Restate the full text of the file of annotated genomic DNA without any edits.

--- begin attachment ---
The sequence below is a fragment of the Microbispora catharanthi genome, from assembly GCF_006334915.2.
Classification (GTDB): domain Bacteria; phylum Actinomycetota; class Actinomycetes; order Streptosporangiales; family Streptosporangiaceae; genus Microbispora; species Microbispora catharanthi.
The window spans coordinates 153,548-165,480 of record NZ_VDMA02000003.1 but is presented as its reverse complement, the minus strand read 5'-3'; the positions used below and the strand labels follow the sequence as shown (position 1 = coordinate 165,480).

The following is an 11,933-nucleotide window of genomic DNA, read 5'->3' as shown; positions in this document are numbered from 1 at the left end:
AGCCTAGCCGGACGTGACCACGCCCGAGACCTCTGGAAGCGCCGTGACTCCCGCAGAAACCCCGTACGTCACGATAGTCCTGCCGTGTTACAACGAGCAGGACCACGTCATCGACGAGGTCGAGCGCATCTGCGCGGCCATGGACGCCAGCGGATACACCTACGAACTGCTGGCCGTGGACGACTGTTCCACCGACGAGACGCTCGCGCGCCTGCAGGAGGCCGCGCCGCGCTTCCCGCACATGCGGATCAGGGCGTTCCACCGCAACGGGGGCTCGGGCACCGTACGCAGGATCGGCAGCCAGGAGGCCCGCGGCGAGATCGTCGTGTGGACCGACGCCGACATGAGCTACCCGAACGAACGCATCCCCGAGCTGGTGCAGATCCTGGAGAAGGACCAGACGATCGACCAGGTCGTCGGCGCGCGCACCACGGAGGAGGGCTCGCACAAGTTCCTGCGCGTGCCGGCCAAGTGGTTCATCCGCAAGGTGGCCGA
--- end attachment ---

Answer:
The sequence below is a fragment of the Microbispora catharanthi genome, from assembly GCF_006334915.2.
Classification (GTDB): domain Bacteria; phylum Actinomycetota; class Actinomycetes; order Streptosporangiales; family Streptosporangiaceae; genus Microbispora; species Microbispora catharanthi.
The window spans coordinates 153,548-165,480 of record NZ_VDMA02000003.1 but is presented as its reverse complement, the minus strand read 5'-3'; the positions used below and the strand labels follow the sequence as shown (position 1 = coordinate 165,480).

The following is an 11,933-nucleotide window of genomic DNA, read 5'->3' as shown; positions in this document are numbered from 1 at the left end:
AGCCTAGCCGGACGTGACCACGCCCGAGACCTCTGGAAGCGCCGTGACTCCCGCAGAAACCCCGTACGTCACGATAGTCCTGCCGTGTTACAACGAGCAGGACCACGTCATCGACGAGGTCGAGCGCATCTGCGCGGCCATGGACGCCAGCGGATACACCTACGAACTGCTGGCCGTGGACGACTGTTCCACCGACGAGACGCTCGCGCGCCTGCAGGAGGCCGCGCCGCGCTTCCCGCACATGCGGATCAGGGCGTTCCACCGCAACGGGGGCTCGGGCACCGTACGCAGGATCGGCAGCCAGGAGGCCCGCGGCGAGATCGTCGTGTGGACCGACGCCGACATGAGCTACCCGAACGAACGCATCCCCGAGCTGGTGCAGATCCTGGAGAAGGACCAGACGATCGACCAGGTCGTCGGCGCGCGCACCACGGAGGAGGGCTCGCACAAGTTCCTGCGCGTGCCGGCCAAGTGGTTCATCCGCAAGGTGGCCGA